April 08, 2021 11:57
The government on Wednesday decided to suspend AstraZeneca vaccination of people under 60 amid mounting fears of blood clots and other side effects.
Vaccinations of under-60s will be temporarily suspended while teachers and care workers who were supposed to get vaccinated starting from Thursday will have to wait until further notice. Some 38,771 people under 60 have already had their AstraZeneca jab, and another 142,202 were scheduled to receive it.
Health officials reached that decision after reports in Europe linking rare cerebral blood clots among young people to the vaccine.
Another case suspected of being linked to the AstraZeneca vaccine was reported in Korea too. According to health officials, a medical worker in her 20s was diagnosed with blood clots in her leg and lungs earlier this week after getting her jab on March 17. It was the third case here. Health authorities said the woman's condition improved after she was given an anticoagulant.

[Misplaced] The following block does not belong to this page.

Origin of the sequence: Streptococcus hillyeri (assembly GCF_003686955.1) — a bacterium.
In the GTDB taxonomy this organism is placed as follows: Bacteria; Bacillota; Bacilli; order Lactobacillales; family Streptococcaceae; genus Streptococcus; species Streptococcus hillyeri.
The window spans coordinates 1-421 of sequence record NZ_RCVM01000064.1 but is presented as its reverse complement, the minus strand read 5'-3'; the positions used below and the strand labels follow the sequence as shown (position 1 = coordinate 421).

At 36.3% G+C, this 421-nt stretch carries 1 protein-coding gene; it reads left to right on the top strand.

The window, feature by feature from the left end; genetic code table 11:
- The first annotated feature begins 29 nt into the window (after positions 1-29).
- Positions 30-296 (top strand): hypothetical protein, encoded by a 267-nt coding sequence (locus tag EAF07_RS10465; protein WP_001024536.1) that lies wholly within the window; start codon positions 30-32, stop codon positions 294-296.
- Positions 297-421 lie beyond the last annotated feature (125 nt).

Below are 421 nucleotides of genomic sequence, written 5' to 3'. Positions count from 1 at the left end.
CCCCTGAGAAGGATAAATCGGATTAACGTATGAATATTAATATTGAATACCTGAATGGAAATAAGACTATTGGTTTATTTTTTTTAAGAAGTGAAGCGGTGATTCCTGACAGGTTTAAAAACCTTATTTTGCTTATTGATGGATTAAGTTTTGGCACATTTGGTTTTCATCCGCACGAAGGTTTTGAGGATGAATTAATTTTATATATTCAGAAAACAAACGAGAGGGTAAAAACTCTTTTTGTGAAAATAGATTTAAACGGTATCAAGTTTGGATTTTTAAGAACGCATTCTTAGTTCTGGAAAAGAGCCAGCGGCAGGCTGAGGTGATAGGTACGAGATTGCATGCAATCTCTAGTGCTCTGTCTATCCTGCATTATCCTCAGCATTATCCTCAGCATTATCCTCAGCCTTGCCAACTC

The decision to halt AstraZeneca vaccination of under-60s is being made around the world. The European Medicines Agency said Wednesday it discovered "rare" blood clots linked to AstraZeneca's vaccine. The U.K., where the vaccine originates, is considering suspending it for people under 30.
Korea had planned to inoculate 7.7 million people with the AstraZeneca vaccine in the second quarter and currently has almost no alternative vaccine.
Yoo Jin-hong, who heads the Korean Society of Infectious Diseases, said, "I support the government's decision to suspend AstraZeneca injections, but it was unfortunate that it failed to secure enough supplies of a range of vaccines."
A government official said, "We are in talks to secure either Janssen or Moderna vaccines and are also considering speeding up authorization of the Novavax vaccine that will be manufactured locally starting in June."
The daily tally of new coronavirus infections soared to 700 as of Thursday morning, the highest since early January.
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